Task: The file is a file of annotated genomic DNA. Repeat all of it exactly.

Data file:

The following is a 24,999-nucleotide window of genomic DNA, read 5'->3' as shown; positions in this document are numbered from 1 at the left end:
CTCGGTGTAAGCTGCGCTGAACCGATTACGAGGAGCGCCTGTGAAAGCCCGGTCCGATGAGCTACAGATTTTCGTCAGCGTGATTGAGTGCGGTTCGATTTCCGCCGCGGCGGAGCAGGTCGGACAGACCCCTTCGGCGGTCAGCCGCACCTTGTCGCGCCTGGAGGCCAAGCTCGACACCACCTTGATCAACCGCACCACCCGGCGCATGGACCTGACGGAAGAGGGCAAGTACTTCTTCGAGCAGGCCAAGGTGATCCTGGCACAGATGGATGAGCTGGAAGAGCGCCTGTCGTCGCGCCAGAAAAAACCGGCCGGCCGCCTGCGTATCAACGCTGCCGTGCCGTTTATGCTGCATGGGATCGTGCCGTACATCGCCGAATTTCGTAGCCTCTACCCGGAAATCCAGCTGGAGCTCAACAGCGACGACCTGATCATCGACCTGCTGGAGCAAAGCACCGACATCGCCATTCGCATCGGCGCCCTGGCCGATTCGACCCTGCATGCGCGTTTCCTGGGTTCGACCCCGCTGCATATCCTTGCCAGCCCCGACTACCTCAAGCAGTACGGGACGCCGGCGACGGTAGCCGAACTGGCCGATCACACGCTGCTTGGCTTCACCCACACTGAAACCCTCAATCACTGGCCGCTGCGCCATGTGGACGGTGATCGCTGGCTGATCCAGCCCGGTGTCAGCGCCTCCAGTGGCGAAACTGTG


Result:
The following is a 24,999-nucleotide window of genomic DNA, read 5'->3' as shown; positions in this document are numbered from 1 at the left end:
CTCGGTGTAAGCTGCGCTGAACCGATTACGAGGAGCGCCTGTGAAAGCCCGGTCCGATGAGCTACAGATTTTCGTCAGCGTGATTGAGTGCGGTTCGATTTCCGCCGCGGCGGAGCAGGTCGGACAGACCCCTTCGGCGGTCAGCCGCACCTTGTCGCGCCTGGAGGCCAAGCTCGACACCACCTTGATCAACCGCACCACCCGGCGCATGGACCTGACGGAAGAGGGCAAGTACTTCTTCGAGCAGGCCAAGGTGATCCTGGCACAGATGGATGAGCTGGAAGAGCGCCTGTCGTCGCGCCAGAAAAAACCGGCCGGCCGCCTGCGTATCAACGCTGCCGTGCCGTTTATGCTGCATGGGATCGTGCCGTACATCGCCGAATTTCGTAGCCTCTACCCGGAAATCCAGCTGGAGCTCAACAGCGACGACCTGATCATCGACCTGCTGGAGCAAAGCACCGACATCGCCATTCGCATCGGCGCCCTGGCCGATTCGACCCTGCATGCGCGTTTCCTGGGTTCGACCCCGCTGCATATCCTTGCCAGCCCCGACTACCTCAAGCAGTACGGGACGCCGGCGACGGTAGCCGAACTGGCCGATCACACGCTGCTTGGCTTCACCCACACTGAAACCCTCAATCACTGGCCGCTGCGCCATGTGGACGGTGATCGCTGGCTGATCCAGCCCGGTGTCAGCGCCTCCAGTGGCGAAACTGTG